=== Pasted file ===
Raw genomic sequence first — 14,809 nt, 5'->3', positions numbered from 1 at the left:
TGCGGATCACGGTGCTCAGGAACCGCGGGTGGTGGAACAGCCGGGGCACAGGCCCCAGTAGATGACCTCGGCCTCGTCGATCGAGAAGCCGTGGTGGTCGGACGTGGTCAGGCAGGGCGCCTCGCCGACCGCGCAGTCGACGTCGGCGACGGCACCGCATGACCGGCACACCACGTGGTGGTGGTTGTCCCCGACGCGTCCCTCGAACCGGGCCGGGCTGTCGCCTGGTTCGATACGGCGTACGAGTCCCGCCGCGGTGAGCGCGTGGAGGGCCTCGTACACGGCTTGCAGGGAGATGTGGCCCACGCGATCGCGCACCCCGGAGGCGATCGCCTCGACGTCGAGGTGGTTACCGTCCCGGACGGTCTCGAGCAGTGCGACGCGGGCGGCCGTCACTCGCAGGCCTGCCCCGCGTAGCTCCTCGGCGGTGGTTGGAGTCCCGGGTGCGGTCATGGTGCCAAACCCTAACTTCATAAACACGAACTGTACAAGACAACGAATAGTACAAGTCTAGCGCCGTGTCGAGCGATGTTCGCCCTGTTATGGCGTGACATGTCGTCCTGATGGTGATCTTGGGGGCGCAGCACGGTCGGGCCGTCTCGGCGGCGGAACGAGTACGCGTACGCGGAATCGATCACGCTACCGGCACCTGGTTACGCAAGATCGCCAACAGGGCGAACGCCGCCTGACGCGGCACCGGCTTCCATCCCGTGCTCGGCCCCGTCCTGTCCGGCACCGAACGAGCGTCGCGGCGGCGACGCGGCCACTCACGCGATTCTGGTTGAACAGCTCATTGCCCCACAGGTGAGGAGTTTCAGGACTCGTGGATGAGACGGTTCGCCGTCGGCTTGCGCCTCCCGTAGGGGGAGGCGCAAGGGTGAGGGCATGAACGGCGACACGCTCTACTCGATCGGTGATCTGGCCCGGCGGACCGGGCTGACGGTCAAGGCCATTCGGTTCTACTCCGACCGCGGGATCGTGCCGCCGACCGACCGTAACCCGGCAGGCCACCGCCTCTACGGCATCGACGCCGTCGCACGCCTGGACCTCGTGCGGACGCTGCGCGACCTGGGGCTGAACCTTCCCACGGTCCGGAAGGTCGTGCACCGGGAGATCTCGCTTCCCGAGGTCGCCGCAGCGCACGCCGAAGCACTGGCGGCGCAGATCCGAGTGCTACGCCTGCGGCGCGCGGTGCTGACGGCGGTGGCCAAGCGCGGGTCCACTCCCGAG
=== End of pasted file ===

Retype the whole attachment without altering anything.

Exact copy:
Raw genomic sequence first — 14,809 nt, 5'->3', positions numbered from 1 at the left:
TGCGGATCACGGTGCTCAGGAACCGCGGGTGGTGGAACAGCCGGGGCACAGGCCCCAGTAGATGACCTCGGCCTCGTCGATCGAGAAGCCGTGGTGGTCGGACGTGGTCAGGCAGGGCGCCTCGCCGACCGCGCAGTCGACGTCGGCGACGGCACCGCATGACCGGCACACCACGTGGTGGTGGTTGTCCCCGACGCGTCCCTCGAACCGGGCCGGGCTGTCGCCTGGTTCGATACGGCGTACGAGTCCCGCCGCGGTGAGCGCGTGGAGGGCCTCGTACACGGCTTGCAGGGAGATGTGGCCCACGCGATCGCGCACCCCGGAGGCGATCGCCTCGACGTCGAGGTGGTTACCGTCCCGGACGGTCTCGAGCAGTGCGACGCGGGCGGCCGTCACTCGCAGGCCTGCCCCGCGTAGCTCCTCGGCGGTGGTTGGAGTCCCGGGTGCGGTCATGGTGCCAAACCCTAACTTCATAAACACGAACTGTACAAGACAACGAATAGTACAAGTCTAGCGCCGTGTCGAGCGATGTTCGCCCTGTTATGGCGTGACATGTCGTCCTGATGGTGATCTTGGGGGCGCAGCACGGTCGGGCCGTCTCGGCGGCGGAACGAGTACGCGTACGCGGAATCGATCACGCTACCGGCACCTGGTTACGCAAGATCGCCAACAGGGCGAACGCCGCCTGACGCGGCACCGGCTTCCATCCCGTGCTCGGCCCCGTCCTGTCCGGCACCGAACGAGCGTCGCGGCGGCGACGCGGCCACTCACGCGATTCTGGTTGAACAGCTCATTGCCCCACAGGTGAGGAGTTTCAGGACTCGTGGATGAGACGGTTCGCCGTCGGCTTGCGCCTCCCGTAGGGGGAGGCGCAAGGGTGAGGGCATGAACGGCGACACGCTCTACTCGATCGGTGATCTGGCCCGGCGGACCGGGCTGACGGTCAAGGCCATTCGGTTCTACTCCGACCGCGGGATCGTGCCGCCGACCGACCGTAACCCGGCAGGCCACCGCCTCTACGGCATCGACGCCGTCGCACGCCTGGACCTCGTGCGGACGCTGCGCGACCTGGGGCTGAACCTTCCCACGGTCCGGAAGGTCGTGCACCGGGAGATCTCGCTTCCCGAGGTCGCCGCAGCGCACGCCGAAGCACTGGCGGCGCAGATCCGAGTGCTACGCCTGCGGCGCGCGGTGCTGACGGCGGTGGCCAAGCGCGGGTCCACTCCCGAG